One of the great things about having a QFlicks
subscription is that it gives me the chance to catch up with all those films I've intended to watch at some point but never got round to. Today, I finally got to see Paul Verhoeven's version of Starship Troopers
. Actually, I watched it twice - one time for the regular version and then again with the commentary from Verhoeven and writer Ed Neumeier. The commentary is one of the best I've heard on a DVD - a lot of the time Verhoeven and Neumeier forget the film entirely and start discussing politics, the editorial policy of the Washington Post
and Chomsky, among other subjects.
If you don't know the full background, a little enlightenment. Starship Troopers
was originally a novel by Roberth Heinlein published in 1959 and to quote Nick Lowe's Interzone
review (from issue 129, sadly not available online that I can see) it 'was the signal that first alerted the world to the disquieting possibility that the most influential figure in sf was completely off his trolley.' It would have been easy, as Lowe suggests, for Neumeier and Verhoeven to do what happens in most sf adaptations (and as Verhoeven had done before in turning Dick's We Can Remember It For You Wholesale
into Total Recall
) and throw out all but the bare man vs bugs themes of the novel and turn it into a generic sf movie.
Instead, they took the far riskier course of confronting the source material head on, keeping the whole structure of Heinlein's militaristic libertarian future and then running with it right through to the end, no matter how strange it gets. In what's perhaps their bravest move, they don't really tip the wink to the viewer that the central message of the film is 'war makes fascists of all of us' (though the Federal Network broadcasts are a bit of a hint) until about twenty minutes before the end when Neil Patrick Harris (aka Doogie Howser MD
) arrives on board ship wearing what's basically a Gestapo uniform. It's Verhoeven's way of reminding you that propaganda's very good at making you cheer for the 'good guys', whoever they may be. It's worth remembering that, as a child, Verhoeven experienced the Nazi occupation of the Netherlands and, as he discusses in his commentary, being bombed by the Allies during the liberation.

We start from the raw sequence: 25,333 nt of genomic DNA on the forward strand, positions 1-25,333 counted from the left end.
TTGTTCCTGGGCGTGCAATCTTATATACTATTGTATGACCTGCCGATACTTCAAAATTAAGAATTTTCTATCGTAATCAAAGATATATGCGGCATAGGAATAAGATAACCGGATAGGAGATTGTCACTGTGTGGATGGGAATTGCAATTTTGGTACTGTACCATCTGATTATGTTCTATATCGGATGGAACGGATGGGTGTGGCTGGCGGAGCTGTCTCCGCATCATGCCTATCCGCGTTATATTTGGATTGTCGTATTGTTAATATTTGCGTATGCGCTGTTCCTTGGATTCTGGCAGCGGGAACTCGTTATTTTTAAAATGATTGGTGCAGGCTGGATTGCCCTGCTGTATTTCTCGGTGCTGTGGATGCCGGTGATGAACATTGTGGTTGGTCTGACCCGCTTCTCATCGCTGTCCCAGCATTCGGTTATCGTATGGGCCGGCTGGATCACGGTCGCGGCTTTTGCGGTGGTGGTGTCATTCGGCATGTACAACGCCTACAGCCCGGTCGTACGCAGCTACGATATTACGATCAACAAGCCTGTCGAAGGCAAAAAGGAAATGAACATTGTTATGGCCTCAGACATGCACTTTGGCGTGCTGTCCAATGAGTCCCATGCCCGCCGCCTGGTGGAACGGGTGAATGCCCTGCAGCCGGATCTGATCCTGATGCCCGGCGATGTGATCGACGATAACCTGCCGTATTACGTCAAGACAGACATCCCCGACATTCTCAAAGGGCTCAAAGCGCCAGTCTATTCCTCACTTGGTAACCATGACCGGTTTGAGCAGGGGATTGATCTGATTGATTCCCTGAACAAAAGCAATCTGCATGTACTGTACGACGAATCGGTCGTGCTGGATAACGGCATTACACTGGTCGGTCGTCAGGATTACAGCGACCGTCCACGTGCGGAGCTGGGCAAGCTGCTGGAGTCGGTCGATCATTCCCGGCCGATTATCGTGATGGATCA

It reminded me of something I read in a discussion a couple of years ago, about comparisons between Star Trek
and Blake's Seven
- they complement each other very well when you see Trek
as a product of the Federation's propaganda section and Blake
as samizdat from the resistance. To quote Lowe again: 'peel away the transhumanist slogans (of Star Trek
) and you'll find the same slyly-sexualized Riefenstahlian fetish for uniforms, authority, and good old service discipline.'
Verhoeven makes a sly point with the casting as well, making use of actors who are Hollywood-'young', but clearly much older than the 18 year olds they're supposed to be, all looking recruiting poster-perfect as they're steadily groomed into accepting their place in the line for the meat grinder. But he also uses Clancy Brown and Michael Ironside, two actors who were born to appear in a film based on Heinlein. As Lowe says of the latter:
And not only is a crazed Heinlein mouthpiece the character Ironside was put on this earth to play, but he gets to do it under the director who understands better than anyone else why Ironside is a star in a firmament all to himself, and with dialogue by the one writer in Hollywood who understands why this stuff is so funny and scary to need sending for Ironside in the first place. Just to hear this man deliver the line "They sucked his brains out!" is worth sneaking in through the fire doors to see again.
Verhoeven understood that the only way to make this film was with an entirely straight face while putting tongue firmly in cheek. (Coincidentally, Con Air
, the only other recent Hollywood movie to try this style that I can think of tips a wink to the audience - "Nobody moves or the bunny gets it." - at almost exactly the same point in the movie) As Michael Brooke wrote
: 'Starship Troopers
is one of the great anti-American political satires of recent years' (see The Voice Of The Turtle
for more) and it really is worth watching if you haven't seen it before - and watching with the commentary if you have.